Have you ever wondered what you would call a baby spider? As it turns out, there are a few specific terms for how we can talk about baby spiders.
A sling spider is the term used for any juvenile spider that has yet to reach adulthood whether it was just freshly hatched or it’s already a few months old. You can also use the term spiderling to refer to baby spiders or just call them slings for short.
pider slings are pretty different from their fully grown counterparts. Slings are often less able to move around, lack the bold and pronounced colors of their adult counterparts, and typically are less of a potential threat to people.
A sling spider hasn’t fully developed yet and that means it won’t be producing as much venom and it might not even be able to puncture human skin with its bite. Some of the bigger spiders out there are still capable of having sling spiders that can bite.
There’s a lot of questions to answer out there when it comes to spider slings. We’re going to take a look at what makes a juvenile spider count as a spider sling, how to tell when a sling has fully matured into an adult, and whether or not all spiders can have spider slings.
Let’s dive into the fascinating world of baby spiders.
What Is A Sling Spider?
The sling spider is the common term for juvenile and baby spiders. It might surprise you to know that even the biggest, scariest tarantulas were once tiny little babies.
In fact, many people abbreviate sling spider to simply refer to them as “slings.” The term sling is derived from a shortening of the technical term for a juvenile or baby spider: a spiderling.
A sling spider is any spider that hasn’t reached full maturity. This is true for tarantulas as well as other types of spiders.
There are countless varieties of spiders out there and each of them reaches maturity at a different time.
We’ll discuss in just a little bit how you can tell when a sling spider becomes a fully grown adult, but for now it’s enough to know that spider is a sling for at least several months.
Sling spiders are a lot like they’re fully grown adults except in miniature. They also tend to be much slower and lack the complex, and often beautiful, coloration of fully grown adult spiders.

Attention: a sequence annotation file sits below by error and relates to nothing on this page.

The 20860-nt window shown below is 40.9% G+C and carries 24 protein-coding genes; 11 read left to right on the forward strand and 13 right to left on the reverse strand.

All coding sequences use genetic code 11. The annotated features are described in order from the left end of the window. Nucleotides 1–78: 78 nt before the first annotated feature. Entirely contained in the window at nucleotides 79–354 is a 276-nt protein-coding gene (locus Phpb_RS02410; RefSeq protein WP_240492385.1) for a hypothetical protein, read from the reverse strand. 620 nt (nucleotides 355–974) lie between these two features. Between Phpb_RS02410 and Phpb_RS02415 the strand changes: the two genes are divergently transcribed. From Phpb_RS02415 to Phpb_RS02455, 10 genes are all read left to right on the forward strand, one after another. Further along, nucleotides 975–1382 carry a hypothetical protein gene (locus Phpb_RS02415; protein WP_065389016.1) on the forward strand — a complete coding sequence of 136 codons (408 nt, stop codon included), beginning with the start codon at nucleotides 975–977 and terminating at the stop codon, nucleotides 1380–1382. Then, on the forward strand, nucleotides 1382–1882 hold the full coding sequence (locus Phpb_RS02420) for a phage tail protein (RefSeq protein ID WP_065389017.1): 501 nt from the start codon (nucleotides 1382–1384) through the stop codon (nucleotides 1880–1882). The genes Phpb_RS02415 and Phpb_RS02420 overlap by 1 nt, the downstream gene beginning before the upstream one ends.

Most sling spiders also can’t hunt their own food and typically scavenge until they are old enough to begin hunting we’re catching prey on their own. At some point in its life cycle, a sling spider will go through a molt that will transform it from a sling into a fully grown adult.
What Age Do Spiders Become Spiders Instead Of Slings?
This is one of the most challenging questions to answer about the spider life cycle. This is because it can be very difficult to tell exactly when a sling has fully matured into an adult spider or tarantula.
We’re going to take a look at a few of the big reasons why it’s so hard to determine the exact age of a sling until it has reached full maturity.
The biggest challenge here comes from the fact that spiders come in all different shapes and sizes. The slings for large tarantulas might take longer to mature than the slings for smaller tarantulas.
Some people suggest a general rule of thumb that says anything over two inches is a fully matured tarantula, but this might not be the case for larger spiders that have larger slings.
If size doesn’t wind up being a good way of measuring when a sling becomes an adult, what do about age?
It’s also not very helpful that we can’t age slings based on the number of months or years they’ve been alive. The way we age spiderlings comes down to how many molts the spider has gone through.
Most slings will reach maturity when they have gone through 10 or 12 different molts. There’s another good way to tell when your sling is reaching maturity and that’s when it becomes fully mobile and starts to take on the coloring and characteristics of the adult tarantulas of its species.
Are All Baby Spiders Referred To As Slings?
All baby spiders can be referred to as slings. Spider slings, spiderlings, and slings are interchangeable terms that are perfectly fine to use for any type of baby spider.
Whether it’s the baby of the goliath tarantula or a freshly hatched household spider, they all count as spider slings. It’s perfectly fine to refer to freshly hatched spiders from any species as slings or spiderlings.
Even though spiders can be very different in size, shape, and color, they’re all part of the same family of insects. Every spider is an arachnid.
These are special types of insects that you can identify based on them having two body parts and eight legs. This is the one big reason why each spider has its young referred to as spider slings.
There is one little complication that we need to keep in mind when talking about referring to all baby spiders as slings. Spider “slings” is an informal term that isn’t used in the scientific community.
You’ll see this term all over websites and forums dedicated to spider husbandry and raising spiders as pets, but you won’t find it in many scientific journals. Scientists typically stick to the term spiderling in more formal settings.
The next time you see a baby spider, you’ll know to call it a spider sling, or just a sling for short. This is true for every type of baby spider whether it is an exotic pet spider or a common spider you can find outside your home. The next time that you see a big scary spider, just remember that they all started out as adorable little slings.